Avery's book is very much a love affair with New York City, the Rangers, model-wife Hilary Rhoda and a select band of hockey brothers led by Chris Chelios, Brett Hull and Brendan Shanahan.

"They were the ultimate big brothers who embraced personalities, who didn't try to change people," Avery said of the Hall of Fame trio. "But there were a lot of times where they had conversations with me where it went in one ear and out the other, that I think about now and think 'You really should have maybe listened to that one a little bit harder."'

In person, the five-foot-10 Avery is thoughtful good company in a slim, stylish package that still feels the effects of hockey at the highest level.

"There are some days where it's tough to get out of bed," he admits.

He runs twice daily, helping mimic the two-a-day workouts that were part of his hockey day.

Pursuing acting career

He has got back to watching hockey, saying twice in the last week he was pulled into a "YouTube hole" watching Connor McDavid and Auston Matthews highlights.

Today, Avery is consumed by acting after director Peter Berg, a friend, cast him in a small part as a cop in the movie Patriot's Day.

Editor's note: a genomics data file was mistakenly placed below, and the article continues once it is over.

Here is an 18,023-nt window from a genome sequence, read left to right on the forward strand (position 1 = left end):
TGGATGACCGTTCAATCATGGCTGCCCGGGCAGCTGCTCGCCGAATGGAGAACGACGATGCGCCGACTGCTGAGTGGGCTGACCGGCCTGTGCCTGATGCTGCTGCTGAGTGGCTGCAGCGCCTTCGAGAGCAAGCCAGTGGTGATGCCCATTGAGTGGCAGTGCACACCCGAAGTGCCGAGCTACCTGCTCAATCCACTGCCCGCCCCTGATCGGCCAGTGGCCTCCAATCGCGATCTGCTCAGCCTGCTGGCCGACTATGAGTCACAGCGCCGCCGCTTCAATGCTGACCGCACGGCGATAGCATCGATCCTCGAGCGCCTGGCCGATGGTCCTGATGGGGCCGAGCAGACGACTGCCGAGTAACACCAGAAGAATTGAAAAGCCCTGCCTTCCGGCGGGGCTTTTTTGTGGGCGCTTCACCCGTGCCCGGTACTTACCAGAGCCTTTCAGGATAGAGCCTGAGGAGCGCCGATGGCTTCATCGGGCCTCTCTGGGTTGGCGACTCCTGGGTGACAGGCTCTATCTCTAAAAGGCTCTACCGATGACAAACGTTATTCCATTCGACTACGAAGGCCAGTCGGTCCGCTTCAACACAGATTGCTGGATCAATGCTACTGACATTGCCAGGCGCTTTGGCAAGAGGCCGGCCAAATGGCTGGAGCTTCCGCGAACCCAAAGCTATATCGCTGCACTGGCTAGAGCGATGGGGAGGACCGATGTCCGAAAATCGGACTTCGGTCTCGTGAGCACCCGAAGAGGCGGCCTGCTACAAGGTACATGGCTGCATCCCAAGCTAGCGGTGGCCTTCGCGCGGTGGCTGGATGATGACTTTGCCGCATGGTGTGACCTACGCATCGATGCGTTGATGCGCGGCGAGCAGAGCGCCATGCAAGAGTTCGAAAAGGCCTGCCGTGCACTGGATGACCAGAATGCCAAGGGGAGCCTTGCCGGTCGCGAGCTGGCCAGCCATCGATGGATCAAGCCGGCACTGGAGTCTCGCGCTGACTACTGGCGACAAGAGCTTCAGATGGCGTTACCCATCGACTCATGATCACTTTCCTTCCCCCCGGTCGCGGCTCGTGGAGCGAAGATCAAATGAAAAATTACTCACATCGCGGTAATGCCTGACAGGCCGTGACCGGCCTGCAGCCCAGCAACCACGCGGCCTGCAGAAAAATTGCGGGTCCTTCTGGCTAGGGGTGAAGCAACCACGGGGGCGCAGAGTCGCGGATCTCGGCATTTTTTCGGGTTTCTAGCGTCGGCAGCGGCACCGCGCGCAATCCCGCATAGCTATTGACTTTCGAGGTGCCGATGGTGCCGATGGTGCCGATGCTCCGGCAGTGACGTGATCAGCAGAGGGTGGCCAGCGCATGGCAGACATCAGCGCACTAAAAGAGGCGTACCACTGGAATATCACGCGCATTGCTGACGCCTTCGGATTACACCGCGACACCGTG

"It was the first feeling since I stopped playing that even remotely came close to fighting at centre ice at Madison Square Garden," he said.

"I was hooked instantly," he said. "I will either go broke trying to be an actor or I will become a working actor ... in the theatre world or the film and television world."

But he acknowledges the transition from pro sports to the real world has been difficult even though he planned for it.

"You've just left a job that if your co-worker isn't pulling his weight, you can ask him to fight," he said. "And you fight him and then you hug each other and you go back to work.

"So when you've been doing that since you were a teenager and now all of a sudden your livelihood depends on being in a situation where you have to play by a whole new set of rules, hard is a word that doesn't describe it."